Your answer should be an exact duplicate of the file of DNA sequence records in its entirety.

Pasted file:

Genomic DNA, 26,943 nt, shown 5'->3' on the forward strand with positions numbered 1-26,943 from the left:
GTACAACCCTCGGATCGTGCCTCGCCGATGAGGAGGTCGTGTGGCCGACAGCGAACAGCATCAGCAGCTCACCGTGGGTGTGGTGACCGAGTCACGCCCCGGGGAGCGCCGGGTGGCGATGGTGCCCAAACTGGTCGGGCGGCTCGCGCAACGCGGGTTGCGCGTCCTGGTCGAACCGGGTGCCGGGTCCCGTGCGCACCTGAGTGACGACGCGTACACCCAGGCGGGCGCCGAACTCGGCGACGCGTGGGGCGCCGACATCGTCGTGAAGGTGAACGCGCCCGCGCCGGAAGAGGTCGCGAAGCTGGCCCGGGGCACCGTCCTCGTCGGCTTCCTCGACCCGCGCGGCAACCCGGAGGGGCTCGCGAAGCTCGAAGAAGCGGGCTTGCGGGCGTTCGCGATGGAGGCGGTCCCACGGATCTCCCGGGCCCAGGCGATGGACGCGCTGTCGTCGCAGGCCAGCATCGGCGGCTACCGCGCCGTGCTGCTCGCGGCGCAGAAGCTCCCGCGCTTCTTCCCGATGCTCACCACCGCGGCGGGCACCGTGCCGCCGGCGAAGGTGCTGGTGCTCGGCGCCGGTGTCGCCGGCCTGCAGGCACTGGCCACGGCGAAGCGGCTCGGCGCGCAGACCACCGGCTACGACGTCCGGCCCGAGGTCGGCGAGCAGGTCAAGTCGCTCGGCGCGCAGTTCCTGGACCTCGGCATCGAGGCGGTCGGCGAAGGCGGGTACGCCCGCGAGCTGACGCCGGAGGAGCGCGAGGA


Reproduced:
Genomic DNA, 26,943 nt, shown 5'->3' on the forward strand with positions numbered 1-26,943 from the left:
GTACAACCCTCGGATCGTGCCTCGCCGATGAGGAGGTCGTGTGGCCGACAGCGAACAGCATCAGCAGCTCACCGTGGGTGTGGTGACCGAGTCACGCCCCGGGGAGCGCCGGGTGGCGATGGTGCCCAAACTGGTCGGGCGGCTCGCGCAACGCGGGTTGCGCGTCCTGGTCGAACCGGGTGCCGGGTCCCGTGCGCACCTGAGTGACGACGCGTACACCCAGGCGGGCGCCGAACTCGGCGACGCGTGGGGCGCCGACATCGTCGTGAAGGTGAACGCGCCCGCGCCGGAAGAGGTCGCGAAGCTGGCCCGGGGCACCGTCCTCGTCGGCTTCCTCGACCCGCGCGGCAACCCGGAGGGGCTCGCGAAGCTCGAAGAAGCGGGCTTGCGGGCGTTCGCGATGGAGGCGGTCCCACGGATCTCCCGGGCCCAGGCGATGGACGCGCTGTCGTCGCAGGCCAGCATCGGCGGCTACCGCGCCGTGCTGCTCGCGGCGCAGAAGCTCCCGCGCTTCTTCCCGATGCTCACCACCGCGGCGGGCACCGTGCCGCCGGCGAAGGTGCTGGTGCTCGGCGCCGGTGTCGCCGGCCTGCAGGCACTGGCCACGGCGAAGCGGCTCGGCGCGCAGACCACCGGCTACGACGTCCGGCCCGAGGTCGGCGAGCAGGTCAAGTCGCTCGGCGCGCAGTTCCTGGACCTCGGCATCGAGGCGGTCGGCGAAGGCGGGTACGCCCGCGAGCTGACGCCGGAGGAGCGCGAGGA